By Thomas Madrecki
As someone who has tasted my fair share of Virginia wines from across the Commonwealth, I generally will not make the inflated defense of local bottlings that some of my peers will make. Though I don’t think it fair to dismiss Virginia wines out of hand – the Viognier really can be quite good – I also don’t think there is any way to avoid talking about some of the very obvious flaws with most of them: Green fruit, a certain musty quality, tannins and alcohol that aren’t quite incorporated, etc.
Long story short, it’s still kind of hit or miss if we’re looking at Virginia wine objectively. The good news is that when you roll the dice, there’s at least a chance you’ll get lucky.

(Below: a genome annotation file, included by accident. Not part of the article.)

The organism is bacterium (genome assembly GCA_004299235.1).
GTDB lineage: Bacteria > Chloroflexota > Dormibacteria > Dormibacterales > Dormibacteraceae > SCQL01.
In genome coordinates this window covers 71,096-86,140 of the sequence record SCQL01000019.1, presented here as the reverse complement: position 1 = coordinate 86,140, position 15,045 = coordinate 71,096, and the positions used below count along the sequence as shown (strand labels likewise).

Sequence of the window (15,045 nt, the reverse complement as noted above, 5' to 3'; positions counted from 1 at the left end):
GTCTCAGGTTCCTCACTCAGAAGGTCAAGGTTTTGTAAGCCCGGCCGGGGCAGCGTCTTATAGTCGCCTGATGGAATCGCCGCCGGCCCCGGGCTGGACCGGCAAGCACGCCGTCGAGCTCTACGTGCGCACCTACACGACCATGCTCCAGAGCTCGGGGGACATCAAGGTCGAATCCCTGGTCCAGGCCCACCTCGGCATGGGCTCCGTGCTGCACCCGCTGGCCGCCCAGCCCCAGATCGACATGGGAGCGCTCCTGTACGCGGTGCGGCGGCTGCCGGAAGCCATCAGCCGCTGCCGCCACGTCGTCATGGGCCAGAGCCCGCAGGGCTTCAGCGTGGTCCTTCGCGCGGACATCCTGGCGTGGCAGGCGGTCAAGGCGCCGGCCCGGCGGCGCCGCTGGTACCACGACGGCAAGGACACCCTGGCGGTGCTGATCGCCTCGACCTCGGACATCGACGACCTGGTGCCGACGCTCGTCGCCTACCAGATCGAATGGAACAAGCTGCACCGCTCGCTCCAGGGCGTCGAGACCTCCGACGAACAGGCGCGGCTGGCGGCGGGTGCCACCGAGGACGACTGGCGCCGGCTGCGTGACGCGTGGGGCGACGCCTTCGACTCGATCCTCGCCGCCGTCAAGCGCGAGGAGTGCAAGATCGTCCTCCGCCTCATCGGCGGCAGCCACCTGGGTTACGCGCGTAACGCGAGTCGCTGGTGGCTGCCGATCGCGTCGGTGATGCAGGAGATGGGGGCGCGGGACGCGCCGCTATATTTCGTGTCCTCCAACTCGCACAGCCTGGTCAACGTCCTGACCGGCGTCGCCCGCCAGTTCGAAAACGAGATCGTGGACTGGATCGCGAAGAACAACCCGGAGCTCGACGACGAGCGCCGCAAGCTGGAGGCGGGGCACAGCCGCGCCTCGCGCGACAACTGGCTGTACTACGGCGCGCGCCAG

Such was the case during a trip last week through Crozet, just outside of Charlottesville in the Monticello appellation. While in town for a meeting, I made it a point of dropping by a few wineries I’d never had the chance to visit.
Stinson Vineyards is one of the newest boutique wineries in a state that seems hell-bent on adding new wineries every week. Little more than a year old, Stinson’s current releases are based on grapes bought nearby; this harvest should provide the first grapes from their actual property.
Still, despite this situation, visiting Stinson now is a pleasure, not least because of their welcoming (if entirely unpretentious) tasting room in a renovated garage. The rolling countryside of Virginia offers up a scenic backdrop and the current releases are enjoyably accessible. It’s refreshing to see a Virginia winery not aim to replicate California or Oregon styles – why not just let Virginia wine show Virginia qualities?
Stinson’s affordable rose, crafted from 100 Mourvedre, is a great example. Initially fruit-driven with cranberry and grapefruit notes, there’s a palpable presence of fruitwood smoke that envelops the mouth. With only 75 cases produced, snap this one up before I visit Stinson again!